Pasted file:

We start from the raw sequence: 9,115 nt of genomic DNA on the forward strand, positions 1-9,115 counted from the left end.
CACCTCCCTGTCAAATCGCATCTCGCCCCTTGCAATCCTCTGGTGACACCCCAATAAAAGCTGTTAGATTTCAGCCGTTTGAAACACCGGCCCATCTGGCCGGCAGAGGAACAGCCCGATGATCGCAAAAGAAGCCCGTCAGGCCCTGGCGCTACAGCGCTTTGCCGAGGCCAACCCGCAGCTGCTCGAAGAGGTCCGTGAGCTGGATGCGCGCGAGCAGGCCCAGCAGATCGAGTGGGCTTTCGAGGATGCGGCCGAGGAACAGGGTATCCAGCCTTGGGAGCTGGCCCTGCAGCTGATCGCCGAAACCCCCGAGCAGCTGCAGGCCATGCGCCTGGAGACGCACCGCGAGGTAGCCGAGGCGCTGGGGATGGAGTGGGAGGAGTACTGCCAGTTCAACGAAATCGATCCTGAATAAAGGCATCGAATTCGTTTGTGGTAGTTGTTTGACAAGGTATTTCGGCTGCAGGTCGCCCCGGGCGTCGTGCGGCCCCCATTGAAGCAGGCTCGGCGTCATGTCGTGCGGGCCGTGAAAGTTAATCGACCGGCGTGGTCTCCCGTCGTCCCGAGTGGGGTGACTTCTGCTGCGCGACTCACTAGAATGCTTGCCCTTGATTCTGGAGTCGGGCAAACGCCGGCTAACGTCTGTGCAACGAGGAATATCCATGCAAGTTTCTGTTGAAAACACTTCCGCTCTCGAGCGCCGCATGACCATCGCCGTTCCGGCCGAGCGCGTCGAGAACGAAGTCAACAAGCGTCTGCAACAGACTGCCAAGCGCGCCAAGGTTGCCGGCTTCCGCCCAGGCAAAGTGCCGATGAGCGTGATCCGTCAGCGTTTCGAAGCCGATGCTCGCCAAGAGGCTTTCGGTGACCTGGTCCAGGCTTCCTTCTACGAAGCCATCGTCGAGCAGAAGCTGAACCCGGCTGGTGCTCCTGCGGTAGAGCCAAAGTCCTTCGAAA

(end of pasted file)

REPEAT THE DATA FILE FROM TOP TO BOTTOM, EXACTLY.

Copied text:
We start from the raw sequence: 9,115 nt of genomic DNA on the forward strand, positions 1-9,115 counted from the left end.
CACCTCCCTGTCAAATCGCATCTCGCCCCTTGCAATCCTCTGGTGACACCCCAATAAAAGCTGTTAGATTTCAGCCGTTTGAAACACCGGCCCATCTGGCCGGCAGAGGAACAGCCCGATGATCGCAAAAGAAGCCCGTCAGGCCCTGGCGCTACAGCGCTTTGCCGAGGCCAACCCGCAGCTGCTCGAAGAGGTCCGTGAGCTGGATGCGCGCGAGCAGGCCCAGCAGATCGAGTGGGCTTTCGAGGATGCGGCCGAGGAACAGGGTATCCAGCCTTGGGAGCTGGCCCTGCAGCTGATCGCCGAAACCCCCGAGCAGCTGCAGGCCATGCGCCTGGAGACGCACCGCGAGGTAGCCGAGGCGCTGGGGATGGAGTGGGAGGAGTACTGCCAGTTCAACGAAATCGATCCTGAATAAAGGCATCGAATTCGTTTGTGGTAGTTGTTTGACAAGGTATTTCGGCTGCAGGTCGCCCCGGGCGTCGTGCGGCCCCCATTGAAGCAGGCTCGGCGTCATGTCGTGCGGGCCGTGAAAGTTAATCGACCGGCGTGGTCTCCCGTCGTCCCGAGTGGGGTGACTTCTGCTGCGCGACTCACTAGAATGCTTGCCCTTGATTCTGGAGTCGGGCAAACGCCGGCTAACGTCTGTGCAACGAGGAATATCCATGCAAGTTTCTGTTGAAAACACTTCCGCTCTCGAGCGCCGCATGACCATCGCCGTTCCGGCCGAGCGCGTCGAGAACGAAGTCAACAAGCGTCTGCAACAGACTGCCAAGCGCGCCAAGGTTGCCGGCTTCCGCCCAGGCAAAGTGCCGATGAGCGTGATCCGTCAGCGTTTCGAAGCCGATGCTCGCCAAGAGGCTTTCGGTGACCTGGTCCAGGCTTCCTTCTACGAAGCCATCGTCGAGCAGAAGCTGAACCCGGCTGGTGCTCCTGCGGTAGAGCCAAAGTCCTTCGAAA